On the fierce king Hanúmán turned
His angry eyes that glowed and burned.
He saw him decked with wealth untold
Of diamond and pearl and gold,
And priceless was each wondrous gem
That sparkled in his diadem.
About his neck rich chains were twined,
The best that fancy e'er designed,
And a fair robe with pearls bestrung
Down from his mighty shoulders hung.
Ten heads he reared, 2 as Mandar's hill
Lifts woody peaks which tigers fill.
Bright were his eyes, and bright, beneath,
The flashes of his awful teeth.
His brawny arms of wondrous size
Were decked with rings and scented dyes
His hands like snakes with five long heads
Descending from their mountain beds.
He sat upon a crystal throne
Inlaid with wealth of precious stone,
Whereon, of noblest work, was set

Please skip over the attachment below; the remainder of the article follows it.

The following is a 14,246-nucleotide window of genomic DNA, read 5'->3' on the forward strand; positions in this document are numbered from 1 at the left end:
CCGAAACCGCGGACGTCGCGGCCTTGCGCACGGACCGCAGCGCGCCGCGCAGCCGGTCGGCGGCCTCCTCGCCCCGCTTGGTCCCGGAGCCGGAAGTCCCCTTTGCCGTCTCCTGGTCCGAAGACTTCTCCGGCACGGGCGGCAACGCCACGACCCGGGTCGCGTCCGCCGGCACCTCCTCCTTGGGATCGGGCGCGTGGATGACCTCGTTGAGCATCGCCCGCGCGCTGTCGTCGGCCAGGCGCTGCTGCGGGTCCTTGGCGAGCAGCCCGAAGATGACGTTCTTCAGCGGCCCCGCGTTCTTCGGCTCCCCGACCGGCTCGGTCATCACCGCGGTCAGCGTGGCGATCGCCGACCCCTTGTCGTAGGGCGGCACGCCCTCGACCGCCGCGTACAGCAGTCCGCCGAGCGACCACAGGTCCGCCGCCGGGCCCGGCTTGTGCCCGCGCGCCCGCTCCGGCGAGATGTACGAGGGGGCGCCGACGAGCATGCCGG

A gold-embroidered coverlet,
Behind the monarch stood the best
Of beauteous women gaily dressed.
And each her giant master fanned,
Or waved a chourie in her hand.
Four noble courtiers 1b wise and good
In counsel, near the monarch stood,
As the four oceans ever stand
About the sea-encompassed land.
Still, though his heart with rage was fired,
The Vánar marvelled and admired:
'O what a rare and wondrous sight!
What beauty, majesty, and might!
All regal pomp combines to grace
This ruler of the Rákshas race.
He, if he scorned not right aud law,
Might guide the world with tempered awe:
Yea, Indra and the Gods on high
Might on his saving power rely.'
421:1 The sloka which follows is probably an interpolation, as it is inconsistent w?th the questioning in Canto L.: He looked on Ravan in his pride, And boldly to the monarch cried: 'I came an envoy to this place From him who rules the Vánar race.
421:2 The ten heads of Rávan have provoked much ridicule from European critics. It should be remembered that Spenser tells us of "two brethren giants" "The one of which had two heads, the other three;" and Milton speaks of the "four-fold visaged Four," the four Cherubic shapes each of which had four faces.